The first time someone served me sunchokes (also known as Jerusalem artichokes), it was pureed - a sort of creamy mash with a nutty flavor. The next time I ate them, they were served as creamy sunchoke mush... and the next, well, I think you get the point. What do you do with a little root that looks like a potato or a piece of ginger, and is sold as an "artichok" (see below)? Apparently, you mash it with butter. Don't get me wrong, I love things mashed with butter. It's one of my favorite ways to eat, well, anything, but it also seems a shame to mask the interesting shape and flavor of this relative of the sunflower by treating it like a potato with an identity crisis.
I wanted to branch out a bit, so I pickled mine! I'm not going to claim this was complete ingenuity - people have been making sunchoke relish and pickles for centuries, but I was pleased to make something fresh and crisp from the oft-mashed veggie.
It seems that the culinary world is a bit confused by this tuber, and if you look at its history, you shouldn't be surprised. The sunchoke is one of the few tubers native to this part of the world - indigenous peoples of America have been growing and eating sunchokes for centuries. Apparently, the Europeans were subject to rumors that the plant was dangerous if eaten. Some brave soul decided to try one anyway (maybe in a game of truth or dare), and figured out that it was mighty tasty. After this, the story goes that some French explorer took some plants back to an Italian friend, who, upon remarking that its flavor resembled an artichoke, named the tuber "girasole articicco," meaning, "sunflower artichoke."
Like a game of telephone gone goofy, English speakers flubbed up the name and called in a Jerusalem Artichoke - though they have absolutely no connection to the holy city. Ah, but the name stuck, and perhaps the early myths of the danger have survived through history, because these tasty guys are still on the fringes of the culinary world. Don't worry, they are only myths. The sunchoke is the root of the Helianthus tuberosus, which looks like a mini sunflower. Also, they seem to be a good starch alternative for diabetics, because the substance that allows the tuber to make it through the winter, inulin (not insulin), breaks down into fructose instead of glucose during digestion. Sunchokes are completely safe, even if they won't be winning any beauty contests.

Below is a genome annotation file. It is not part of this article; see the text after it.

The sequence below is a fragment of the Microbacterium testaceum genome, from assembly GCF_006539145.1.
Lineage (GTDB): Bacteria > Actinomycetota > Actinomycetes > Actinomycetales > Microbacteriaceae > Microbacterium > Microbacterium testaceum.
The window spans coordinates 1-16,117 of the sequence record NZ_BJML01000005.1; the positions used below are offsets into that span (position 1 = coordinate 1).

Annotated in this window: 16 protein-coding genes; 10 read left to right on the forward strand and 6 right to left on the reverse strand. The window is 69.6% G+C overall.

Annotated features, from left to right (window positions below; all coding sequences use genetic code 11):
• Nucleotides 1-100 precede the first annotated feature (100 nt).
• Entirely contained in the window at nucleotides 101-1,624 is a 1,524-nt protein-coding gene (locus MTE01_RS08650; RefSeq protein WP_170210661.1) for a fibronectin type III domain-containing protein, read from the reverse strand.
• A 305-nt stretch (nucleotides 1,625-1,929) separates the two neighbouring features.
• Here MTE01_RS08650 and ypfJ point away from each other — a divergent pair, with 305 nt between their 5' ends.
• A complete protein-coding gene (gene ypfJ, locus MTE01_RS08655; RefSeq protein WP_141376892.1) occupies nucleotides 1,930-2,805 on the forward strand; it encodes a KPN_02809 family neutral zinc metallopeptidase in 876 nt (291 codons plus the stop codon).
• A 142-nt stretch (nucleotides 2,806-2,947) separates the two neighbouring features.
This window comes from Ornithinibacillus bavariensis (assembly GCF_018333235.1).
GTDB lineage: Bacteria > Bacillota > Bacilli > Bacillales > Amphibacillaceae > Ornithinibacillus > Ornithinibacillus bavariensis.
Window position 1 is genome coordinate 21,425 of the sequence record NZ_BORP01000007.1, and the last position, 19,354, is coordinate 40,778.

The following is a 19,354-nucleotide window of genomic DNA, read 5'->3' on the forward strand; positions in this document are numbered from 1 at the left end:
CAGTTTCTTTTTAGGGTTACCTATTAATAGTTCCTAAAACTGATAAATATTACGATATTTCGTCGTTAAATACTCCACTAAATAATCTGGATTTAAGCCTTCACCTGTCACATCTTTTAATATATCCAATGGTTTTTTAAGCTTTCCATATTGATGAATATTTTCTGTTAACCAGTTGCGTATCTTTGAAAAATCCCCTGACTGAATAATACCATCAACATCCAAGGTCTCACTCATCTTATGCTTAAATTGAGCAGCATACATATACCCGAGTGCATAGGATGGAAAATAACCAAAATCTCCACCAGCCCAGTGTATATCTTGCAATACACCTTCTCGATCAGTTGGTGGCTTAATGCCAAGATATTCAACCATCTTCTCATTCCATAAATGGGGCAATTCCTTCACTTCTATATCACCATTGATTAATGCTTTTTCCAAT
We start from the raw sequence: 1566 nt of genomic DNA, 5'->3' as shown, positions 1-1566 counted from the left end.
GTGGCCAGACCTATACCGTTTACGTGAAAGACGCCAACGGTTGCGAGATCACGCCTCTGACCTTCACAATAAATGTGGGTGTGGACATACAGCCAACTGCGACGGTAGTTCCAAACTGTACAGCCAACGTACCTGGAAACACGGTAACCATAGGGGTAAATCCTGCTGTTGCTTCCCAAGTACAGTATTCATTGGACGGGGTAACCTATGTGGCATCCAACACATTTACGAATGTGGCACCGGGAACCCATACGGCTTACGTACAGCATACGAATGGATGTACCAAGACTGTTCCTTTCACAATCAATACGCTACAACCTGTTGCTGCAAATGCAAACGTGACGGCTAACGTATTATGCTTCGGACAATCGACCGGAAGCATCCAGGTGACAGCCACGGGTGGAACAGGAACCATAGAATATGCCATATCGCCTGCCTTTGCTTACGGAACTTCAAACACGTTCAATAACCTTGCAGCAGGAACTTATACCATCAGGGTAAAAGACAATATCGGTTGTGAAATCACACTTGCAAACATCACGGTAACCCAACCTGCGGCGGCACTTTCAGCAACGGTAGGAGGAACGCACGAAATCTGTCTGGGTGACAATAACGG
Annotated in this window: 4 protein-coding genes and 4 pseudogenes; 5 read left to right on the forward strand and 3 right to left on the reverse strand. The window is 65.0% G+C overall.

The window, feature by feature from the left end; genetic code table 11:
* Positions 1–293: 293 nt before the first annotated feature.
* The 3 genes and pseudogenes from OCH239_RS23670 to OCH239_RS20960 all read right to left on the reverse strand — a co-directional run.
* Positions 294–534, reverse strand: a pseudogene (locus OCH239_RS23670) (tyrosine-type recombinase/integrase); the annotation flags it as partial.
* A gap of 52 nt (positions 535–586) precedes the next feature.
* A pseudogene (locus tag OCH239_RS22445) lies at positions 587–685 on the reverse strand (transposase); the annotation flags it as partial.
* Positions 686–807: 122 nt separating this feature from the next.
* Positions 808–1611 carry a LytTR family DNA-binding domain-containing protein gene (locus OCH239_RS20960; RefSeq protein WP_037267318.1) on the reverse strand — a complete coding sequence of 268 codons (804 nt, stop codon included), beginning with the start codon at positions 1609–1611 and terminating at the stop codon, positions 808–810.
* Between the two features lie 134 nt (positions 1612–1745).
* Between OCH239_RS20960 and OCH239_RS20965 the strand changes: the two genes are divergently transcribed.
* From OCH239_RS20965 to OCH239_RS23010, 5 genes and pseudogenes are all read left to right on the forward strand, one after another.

It was pretty empowering to make a batch of pickles, even if they were simply refrigerator pickles that didn't require any special sterilization or months of waiting. My roommates weren't too happy that I made the house smell like vinegar and spices, but by now they are used to my kitchen escapades and didn't complain. Much. A week in the fridge, and these pickles were ready for eating. They are so good, I've thrown in a bunch of veggies to the juice to pickle-ify them. The sunchokes themselves taste a bit like artichokes with the texture of jicama. A great way to try the weird looking tubers from the farmers market, with no danger at all. Well, except that vinegar smell.
Good luck, and Eat Well!
Oakley's Sunchoke Pickles
2 pounds sunchokes
1 red bell pepper
1 quart water, plus 1 cup
4 tablespoons salt, divided in half
3 cups cider vinegar
2 tablespoons sugar
1 teaspoon peppercorns
1 teaspoon celery seed
1 teaspoon mustard seed
1/2 teaspoon turmeric
Cut the sunchokes and bell peppers into thick slices (about 1/4 inch), and combine with the water and 2 tablespoons of salt. Let soak overnight in the fridge. Drain and rinse well.
Bring the cider vinegar, 1 cup of water, the remaining 2 tablespoons of salt, sugar, and all the spices to a boil for 6 minutes. Plug your nose and alert your roommates.
Pack a jar (or jars) with sunchokes and peppers, and pour the hot vinegar mixture over the veggies up to 1/2 inch below the neck. Place any remaining spices in the pot into the jars. Allow to cool, cover, and store in the refrigerator for a week before eating. These will keep for about 4 weeks in the refrigerator. Enjoy!